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Steel plate prices soften; outlook unchanged

Keywords: Tags  steel plate, license data, plate prices, hot-rolled, Catherine Ngai

NEW YORK — Demand in the steel plate market remained flat this week, with sources anticipating continued steadiness into the fourth quarter.

"Things have been very flat, pretty much like all of 2013. There’s no reason for me to believe that we’re going to see a change until maybe the first of the year," one Midwest service center source said. "I don’t see anything happening in the fourth quarter that will change that."

However, despite a steady outlook, mills and service centers said that a softening in steel prices in certain parts of the country this week were due to competitive imports and pressure by service centers because of stiff competition downstream.

"We’re just in a malaise. The only thing that’ll change it for us is if we see some confidence go back into maintaining better inventory," one mill source said. "I think most of our customers, including manufacturers, continue to be very cautious on inventory."

Midwest discrete plate prices softened to $35 per hundredweight ($700 per ton) this week, down from $35.50 per cwt ($710 per ton) last week. Some sources said deals in the $34-per-cwt range were possible with some mills in more competitive regions.

Market sources had previously speculated that the string of sheet price hikes through the summer would lift plate prices. However, while the plate market had a slight uptick for several weeks, much of that strength has dissipated, market participants said.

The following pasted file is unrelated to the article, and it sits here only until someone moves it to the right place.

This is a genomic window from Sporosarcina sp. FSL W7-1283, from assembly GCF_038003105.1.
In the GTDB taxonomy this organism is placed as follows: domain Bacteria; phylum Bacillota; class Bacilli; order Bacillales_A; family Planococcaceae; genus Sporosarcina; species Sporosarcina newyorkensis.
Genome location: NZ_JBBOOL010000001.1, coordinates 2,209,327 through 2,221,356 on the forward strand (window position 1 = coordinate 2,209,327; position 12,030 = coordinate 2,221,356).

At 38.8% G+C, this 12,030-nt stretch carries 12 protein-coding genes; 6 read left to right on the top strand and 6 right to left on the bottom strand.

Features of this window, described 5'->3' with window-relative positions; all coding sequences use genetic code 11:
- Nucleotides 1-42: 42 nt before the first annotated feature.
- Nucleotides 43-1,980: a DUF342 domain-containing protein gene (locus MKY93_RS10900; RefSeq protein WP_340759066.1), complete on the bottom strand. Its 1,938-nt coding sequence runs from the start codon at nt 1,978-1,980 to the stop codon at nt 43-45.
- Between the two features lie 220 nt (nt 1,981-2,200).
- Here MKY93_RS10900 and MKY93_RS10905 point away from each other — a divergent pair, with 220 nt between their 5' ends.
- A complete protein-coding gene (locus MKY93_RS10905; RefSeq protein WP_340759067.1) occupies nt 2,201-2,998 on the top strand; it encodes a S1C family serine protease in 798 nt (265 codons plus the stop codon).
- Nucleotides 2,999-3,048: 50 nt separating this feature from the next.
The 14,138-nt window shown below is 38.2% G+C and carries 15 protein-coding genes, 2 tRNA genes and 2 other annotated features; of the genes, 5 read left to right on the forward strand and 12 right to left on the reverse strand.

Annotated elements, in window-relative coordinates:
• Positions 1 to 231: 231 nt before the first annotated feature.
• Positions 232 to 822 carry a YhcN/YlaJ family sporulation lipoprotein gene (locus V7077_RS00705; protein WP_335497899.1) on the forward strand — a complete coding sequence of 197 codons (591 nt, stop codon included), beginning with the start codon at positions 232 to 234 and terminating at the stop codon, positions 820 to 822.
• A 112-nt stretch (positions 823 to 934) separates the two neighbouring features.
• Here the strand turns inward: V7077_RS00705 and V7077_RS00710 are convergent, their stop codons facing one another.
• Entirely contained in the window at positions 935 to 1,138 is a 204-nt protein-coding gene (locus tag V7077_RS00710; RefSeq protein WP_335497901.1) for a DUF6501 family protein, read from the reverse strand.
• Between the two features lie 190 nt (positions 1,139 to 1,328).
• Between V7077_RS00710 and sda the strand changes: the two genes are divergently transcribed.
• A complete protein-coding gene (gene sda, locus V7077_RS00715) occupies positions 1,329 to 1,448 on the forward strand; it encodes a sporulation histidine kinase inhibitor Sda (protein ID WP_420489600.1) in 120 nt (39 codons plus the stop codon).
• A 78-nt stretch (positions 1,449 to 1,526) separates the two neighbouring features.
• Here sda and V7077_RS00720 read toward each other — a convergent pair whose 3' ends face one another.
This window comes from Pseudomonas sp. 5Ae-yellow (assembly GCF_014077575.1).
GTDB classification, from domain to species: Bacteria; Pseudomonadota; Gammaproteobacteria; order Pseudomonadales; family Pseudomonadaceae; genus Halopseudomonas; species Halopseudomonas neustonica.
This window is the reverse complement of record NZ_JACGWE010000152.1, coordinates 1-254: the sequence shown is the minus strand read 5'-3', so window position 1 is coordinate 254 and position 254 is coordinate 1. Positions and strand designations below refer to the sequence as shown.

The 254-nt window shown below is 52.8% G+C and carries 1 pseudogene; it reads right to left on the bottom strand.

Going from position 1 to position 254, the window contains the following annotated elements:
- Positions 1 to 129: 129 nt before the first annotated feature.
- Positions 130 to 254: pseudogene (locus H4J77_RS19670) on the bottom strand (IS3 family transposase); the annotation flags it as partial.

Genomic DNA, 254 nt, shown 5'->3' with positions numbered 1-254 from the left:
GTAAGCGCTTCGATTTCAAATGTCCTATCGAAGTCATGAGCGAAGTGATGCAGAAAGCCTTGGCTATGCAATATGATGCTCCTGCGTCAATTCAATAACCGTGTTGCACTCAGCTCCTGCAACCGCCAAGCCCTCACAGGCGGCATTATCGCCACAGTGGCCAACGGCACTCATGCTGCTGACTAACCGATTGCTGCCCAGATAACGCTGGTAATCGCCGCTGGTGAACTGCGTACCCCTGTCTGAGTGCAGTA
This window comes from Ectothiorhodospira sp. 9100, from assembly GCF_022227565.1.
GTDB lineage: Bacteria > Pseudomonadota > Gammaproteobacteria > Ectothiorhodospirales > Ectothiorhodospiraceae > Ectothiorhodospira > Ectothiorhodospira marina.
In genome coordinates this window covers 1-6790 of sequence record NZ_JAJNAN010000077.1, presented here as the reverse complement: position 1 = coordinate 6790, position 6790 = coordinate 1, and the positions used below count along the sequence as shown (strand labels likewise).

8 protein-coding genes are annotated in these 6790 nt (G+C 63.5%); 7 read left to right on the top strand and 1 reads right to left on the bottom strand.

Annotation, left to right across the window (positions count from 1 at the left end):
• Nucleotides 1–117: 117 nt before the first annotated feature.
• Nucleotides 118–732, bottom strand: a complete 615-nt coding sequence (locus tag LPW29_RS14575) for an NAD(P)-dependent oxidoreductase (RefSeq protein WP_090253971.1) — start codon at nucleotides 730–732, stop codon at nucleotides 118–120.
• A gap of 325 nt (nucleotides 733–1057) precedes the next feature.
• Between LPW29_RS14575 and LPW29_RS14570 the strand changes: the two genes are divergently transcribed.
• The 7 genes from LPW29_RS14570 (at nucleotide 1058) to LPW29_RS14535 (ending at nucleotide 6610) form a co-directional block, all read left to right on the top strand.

Some reasoned that the sheet increases were supply constraints rather than demand, which is why it has not translated to the plate market.

"We’re not expecting any big changes one way or another," a Mid-Atlantic service center source said. "Things are very flat."

On the import front, foreign plate has gained little traction. Imports through the summer show volumes close to half of what arrived last year, particularly as U.S. prices were relatively low compared to world prices.

A slight uptick, however, seems likely in September, with about 70,832 tonnes arriving through Sept. 25, license data from the U.S. Commerce Department’s Import Administration shows. Foreign material, including about 8,238 tonnes from Italy, about 11,087 tonnes from Turkey and about 14,060 tonnes from France, are poised to hit the United States. While volumes are lower than expected, some said, it may be enough to keep domestic prices at bay.

"Import doesn’t have a big enough price advantage for people to place a lot of tons, but there are enough offerings out there that are continuing to suppress pricing so you can’t raise domestic prices because demand isn’t strong enough," the first mill source said.

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